We're nearly there now, in the seemingly-endless and usually-unpalatable debate about whether Britain should stay in the European Union. We've tried, five times, to demonstrate what an astonishingly bad idea leaving actually is, and now we've got to our penultimate post on the matter. This week, we want to point out how the European Union fights now, and has always fought for, protecting citizens from unscrupulous employers, as well as the social fabric more generally; and how the EU upholds environmental standards.
We've been a bit instrumental and technical in previous posts, but this time we want to show that this decision may make a lot of difference to actual normal people's lives. Sure, we can shout as long as we like about the fact that leaving would leave us worse off in outline and in terms of governance. So, for instance, if we stay in the Single Market, our budget contributions might remain - per head - pretty much the same as they are now. We are also not likely to have vastly more control over EU immigration than we do now under this 'European Economic Area' option, though there would be a few more ways for the London government to effect changes. But on the other hand, if we leave the Single Market and go it alone, trying to cut our own bespoke deal, there is likely to be very little there for service industries - on which Britain relies more than most. So Brexit would involve an unpalatable choice of new realities - something that Leave voters haven't been told, and can't be allowed to hear from that side of the debate, until 24 June.
But all that sounds a bit technical - as dry as dust, if you ask us. What's needed here is a really concrete sense of what the EU has every done for the people of this country. And the answer is - quite a lot, actually.
Start here: the European Union has done a lot for wage earners. In almost every field, British legislation has been at least beefed up or encouraged by EU standards (you could say the same about many other countries in the Union). Yes, the Equal Pay Act was passed here before we even entered the EEC, as it was then: but the Equal Pay Directive substantially broadened the definition (and applicability) of those rights for women workers. And again, many British workers had enjoyed paid holidays since the 1930s, by law. But those were then repealed in the 1970s, only to be insisted upon again (this time generally, rather than in a piecemeal form) in the 1998 Working Time Regulations.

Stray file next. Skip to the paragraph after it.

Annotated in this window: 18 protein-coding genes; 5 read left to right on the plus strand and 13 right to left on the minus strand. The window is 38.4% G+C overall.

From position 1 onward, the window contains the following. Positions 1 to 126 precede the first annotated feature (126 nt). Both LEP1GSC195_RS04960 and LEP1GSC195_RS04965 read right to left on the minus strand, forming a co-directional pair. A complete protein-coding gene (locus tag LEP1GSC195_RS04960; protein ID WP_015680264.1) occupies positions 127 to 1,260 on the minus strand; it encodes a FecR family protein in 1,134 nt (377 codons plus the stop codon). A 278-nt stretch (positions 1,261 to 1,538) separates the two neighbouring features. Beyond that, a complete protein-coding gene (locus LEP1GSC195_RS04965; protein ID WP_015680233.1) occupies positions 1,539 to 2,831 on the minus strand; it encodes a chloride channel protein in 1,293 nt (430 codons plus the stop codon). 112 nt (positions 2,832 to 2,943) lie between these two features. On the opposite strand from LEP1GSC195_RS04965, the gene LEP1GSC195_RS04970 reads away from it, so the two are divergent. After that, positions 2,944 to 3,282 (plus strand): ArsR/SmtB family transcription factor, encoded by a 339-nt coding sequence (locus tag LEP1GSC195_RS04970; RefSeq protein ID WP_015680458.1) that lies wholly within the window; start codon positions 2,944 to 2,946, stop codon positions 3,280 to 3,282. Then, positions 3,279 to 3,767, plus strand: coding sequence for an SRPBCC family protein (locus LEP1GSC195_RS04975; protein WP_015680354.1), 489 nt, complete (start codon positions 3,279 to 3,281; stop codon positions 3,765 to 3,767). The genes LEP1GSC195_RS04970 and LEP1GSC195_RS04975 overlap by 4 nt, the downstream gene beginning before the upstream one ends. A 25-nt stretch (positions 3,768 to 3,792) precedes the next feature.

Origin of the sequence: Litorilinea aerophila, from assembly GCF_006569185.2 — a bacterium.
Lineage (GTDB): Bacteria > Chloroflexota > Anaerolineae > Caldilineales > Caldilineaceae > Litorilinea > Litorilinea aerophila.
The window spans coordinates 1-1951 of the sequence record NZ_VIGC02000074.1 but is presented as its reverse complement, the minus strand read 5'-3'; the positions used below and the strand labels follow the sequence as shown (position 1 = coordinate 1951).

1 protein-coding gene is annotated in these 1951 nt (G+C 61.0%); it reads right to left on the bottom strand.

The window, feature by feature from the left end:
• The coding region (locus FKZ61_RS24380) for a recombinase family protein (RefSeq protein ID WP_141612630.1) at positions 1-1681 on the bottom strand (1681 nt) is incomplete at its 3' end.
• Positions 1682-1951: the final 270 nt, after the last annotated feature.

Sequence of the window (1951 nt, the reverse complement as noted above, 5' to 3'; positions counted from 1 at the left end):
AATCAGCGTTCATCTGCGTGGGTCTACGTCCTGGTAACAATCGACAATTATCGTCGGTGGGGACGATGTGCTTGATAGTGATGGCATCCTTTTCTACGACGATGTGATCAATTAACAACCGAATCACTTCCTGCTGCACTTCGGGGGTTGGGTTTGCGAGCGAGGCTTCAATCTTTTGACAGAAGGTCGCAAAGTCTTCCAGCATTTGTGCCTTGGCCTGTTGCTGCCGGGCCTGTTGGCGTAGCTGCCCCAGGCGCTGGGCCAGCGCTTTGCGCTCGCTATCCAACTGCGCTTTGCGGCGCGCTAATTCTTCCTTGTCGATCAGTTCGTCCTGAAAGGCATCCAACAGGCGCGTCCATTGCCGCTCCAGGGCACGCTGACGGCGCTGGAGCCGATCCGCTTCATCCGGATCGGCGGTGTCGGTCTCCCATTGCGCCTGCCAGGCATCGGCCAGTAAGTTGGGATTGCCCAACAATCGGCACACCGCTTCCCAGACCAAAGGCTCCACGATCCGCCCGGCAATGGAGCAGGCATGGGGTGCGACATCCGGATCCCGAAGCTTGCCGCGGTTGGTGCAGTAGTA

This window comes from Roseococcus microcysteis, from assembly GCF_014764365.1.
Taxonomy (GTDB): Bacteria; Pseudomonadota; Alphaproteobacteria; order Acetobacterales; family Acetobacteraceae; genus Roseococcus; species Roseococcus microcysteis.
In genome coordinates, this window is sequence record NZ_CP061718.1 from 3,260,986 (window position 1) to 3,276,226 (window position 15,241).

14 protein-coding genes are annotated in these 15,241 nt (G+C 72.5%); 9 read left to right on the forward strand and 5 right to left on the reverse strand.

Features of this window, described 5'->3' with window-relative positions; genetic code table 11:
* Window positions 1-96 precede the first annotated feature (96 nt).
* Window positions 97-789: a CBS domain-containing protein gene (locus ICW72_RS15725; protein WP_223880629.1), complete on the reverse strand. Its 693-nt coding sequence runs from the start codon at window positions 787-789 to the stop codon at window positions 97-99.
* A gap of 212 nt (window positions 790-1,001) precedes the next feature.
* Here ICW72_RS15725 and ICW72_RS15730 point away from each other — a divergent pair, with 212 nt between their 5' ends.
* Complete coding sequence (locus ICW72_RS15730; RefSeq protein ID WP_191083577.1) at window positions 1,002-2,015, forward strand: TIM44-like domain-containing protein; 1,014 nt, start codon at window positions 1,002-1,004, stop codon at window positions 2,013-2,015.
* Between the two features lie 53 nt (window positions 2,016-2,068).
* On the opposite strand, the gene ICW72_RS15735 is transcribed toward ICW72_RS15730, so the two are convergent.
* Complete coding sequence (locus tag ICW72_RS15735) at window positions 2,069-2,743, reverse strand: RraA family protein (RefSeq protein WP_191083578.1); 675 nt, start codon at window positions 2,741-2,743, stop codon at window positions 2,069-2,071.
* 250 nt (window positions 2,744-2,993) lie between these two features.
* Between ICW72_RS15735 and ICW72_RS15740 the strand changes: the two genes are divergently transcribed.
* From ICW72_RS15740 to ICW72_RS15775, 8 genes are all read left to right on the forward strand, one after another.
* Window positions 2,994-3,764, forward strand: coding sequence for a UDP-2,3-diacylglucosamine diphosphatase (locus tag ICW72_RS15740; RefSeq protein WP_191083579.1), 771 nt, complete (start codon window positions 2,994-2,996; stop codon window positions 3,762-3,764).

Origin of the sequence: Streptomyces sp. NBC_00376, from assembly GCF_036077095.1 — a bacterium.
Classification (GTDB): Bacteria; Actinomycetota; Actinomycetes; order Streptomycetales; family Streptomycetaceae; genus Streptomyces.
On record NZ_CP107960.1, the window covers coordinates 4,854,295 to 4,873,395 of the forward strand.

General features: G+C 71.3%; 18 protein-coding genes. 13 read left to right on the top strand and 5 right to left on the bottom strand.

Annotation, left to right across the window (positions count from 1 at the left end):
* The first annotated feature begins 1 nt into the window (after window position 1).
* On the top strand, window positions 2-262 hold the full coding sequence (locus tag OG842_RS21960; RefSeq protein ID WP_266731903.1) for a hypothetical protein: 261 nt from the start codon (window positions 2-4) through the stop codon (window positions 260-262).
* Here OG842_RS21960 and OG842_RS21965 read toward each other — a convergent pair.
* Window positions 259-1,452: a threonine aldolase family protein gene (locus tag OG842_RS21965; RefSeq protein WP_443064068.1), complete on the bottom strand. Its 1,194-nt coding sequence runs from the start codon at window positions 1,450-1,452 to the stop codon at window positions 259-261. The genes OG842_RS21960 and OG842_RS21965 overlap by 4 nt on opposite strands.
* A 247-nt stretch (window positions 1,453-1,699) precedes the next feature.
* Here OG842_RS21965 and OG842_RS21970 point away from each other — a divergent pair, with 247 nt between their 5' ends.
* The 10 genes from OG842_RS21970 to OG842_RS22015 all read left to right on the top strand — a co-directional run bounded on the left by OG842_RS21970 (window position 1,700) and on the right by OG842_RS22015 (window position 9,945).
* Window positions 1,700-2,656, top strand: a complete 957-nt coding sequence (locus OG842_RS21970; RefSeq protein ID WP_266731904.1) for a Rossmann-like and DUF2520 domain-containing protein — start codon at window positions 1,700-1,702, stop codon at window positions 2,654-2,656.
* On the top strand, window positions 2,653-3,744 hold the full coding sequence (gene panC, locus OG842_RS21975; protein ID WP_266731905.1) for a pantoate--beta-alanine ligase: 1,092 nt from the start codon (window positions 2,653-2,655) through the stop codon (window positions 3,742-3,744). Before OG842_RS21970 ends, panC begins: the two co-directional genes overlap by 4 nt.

Nor has the EU really made working people poorer, despite the poorly-aimed charges of aloof and detached disregard for low income Brits having to cope with a migrant influx squeezing wages at the bottom end. They might well do, a little: but the extent of that effect is probably extremely limited indeed. Even if you believed that a Brexit would substantially reduce immigration (it won't, or the UK Government would already have pushed its majority share, from outside the EU, down already), the EU almost certainly does much more more to push up low income Britons' living standards that the free movement of people does to suppress them.
Exhibit one: if Britain were not to be part of the EU's Energy Union, it seems as if the interconnectors that we've increasingly come to rely on for energy supply might be quite a lot more expensive in the future than they might otherwise have been. If you're a low income family struggling to make ends meet, that might mean quite a lot to you - witness the brief popularity, in 2013 and 2014, of long-forgotten Labour leader Ed Miliband's pledge to freeze energy prices. Case two: EU structural funding to Britain's poorest regions (more than paid for of course by Britain's contributions), for instance Northern Ireland and Cornwall, would have to be replaced at a time when the Leave camp have promised Britain's budget savings on many, many other desirable projects. Would they get some of the cash? Probably. All of it? Highly doubtful. Example three: obviously the lower growth and even more parlous budgetary situation involved in a Brexit would hit spending, suggested by one study as between a completely unnecessary and self-inflicted two or three per cent off the welfare budget - on top of some of the very painful changes that have been made in recent years. We could go on here, but you get the point.